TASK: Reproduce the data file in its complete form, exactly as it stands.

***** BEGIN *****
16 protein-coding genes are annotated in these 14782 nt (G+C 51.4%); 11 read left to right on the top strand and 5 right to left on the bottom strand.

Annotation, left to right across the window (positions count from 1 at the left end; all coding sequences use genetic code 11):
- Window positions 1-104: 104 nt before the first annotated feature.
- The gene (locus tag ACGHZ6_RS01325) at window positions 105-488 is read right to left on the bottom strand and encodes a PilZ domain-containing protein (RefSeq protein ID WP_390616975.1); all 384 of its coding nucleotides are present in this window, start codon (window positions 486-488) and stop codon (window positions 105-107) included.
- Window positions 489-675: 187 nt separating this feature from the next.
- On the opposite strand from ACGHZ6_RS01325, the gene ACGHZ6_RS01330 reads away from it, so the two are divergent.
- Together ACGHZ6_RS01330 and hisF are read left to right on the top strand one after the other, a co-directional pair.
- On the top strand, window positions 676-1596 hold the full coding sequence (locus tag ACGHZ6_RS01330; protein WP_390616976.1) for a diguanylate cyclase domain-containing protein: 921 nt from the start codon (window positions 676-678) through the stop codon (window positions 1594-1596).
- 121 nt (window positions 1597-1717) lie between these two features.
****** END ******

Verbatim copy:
16 protein-coding genes are annotated in these 14782 nt (G+C 51.4%); 11 read left to right on the top strand and 5 right to left on the bottom strand.

Annotation, left to right across the window (positions count from 1 at the left end; all coding sequences use genetic code 11):
- Window positions 1-104: 104 nt before the first annotated feature.
- The gene (locus tag ACGHZ6_RS01325) at window positions 105-488 is read right to left on the bottom strand and encodes a PilZ domain-containing protein (RefSeq protein ID WP_390616975.1); all 384 of its coding nucleotides are present in this window, start codon (window positions 486-488) and stop codon (window positions 105-107) included.
- Window positions 489-675: 187 nt separating this feature from the next.
- On the opposite strand from ACGHZ6_RS01325, the gene ACGHZ6_RS01330 reads away from it, so the two are divergent.
- Together ACGHZ6_RS01330 and hisF are read left to right on the top strand one after the other, a co-directional pair.
- On the top strand, window positions 676-1596 hold the full coding sequence (locus tag ACGHZ6_RS01330; protein WP_390616976.1) for a diguanylate cyclase domain-containing protein: 921 nt from the start codon (window positions 676-678) through the stop codon (window positions 1594-1596).
- 121 nt (window positions 1597-1717) lie between these two features.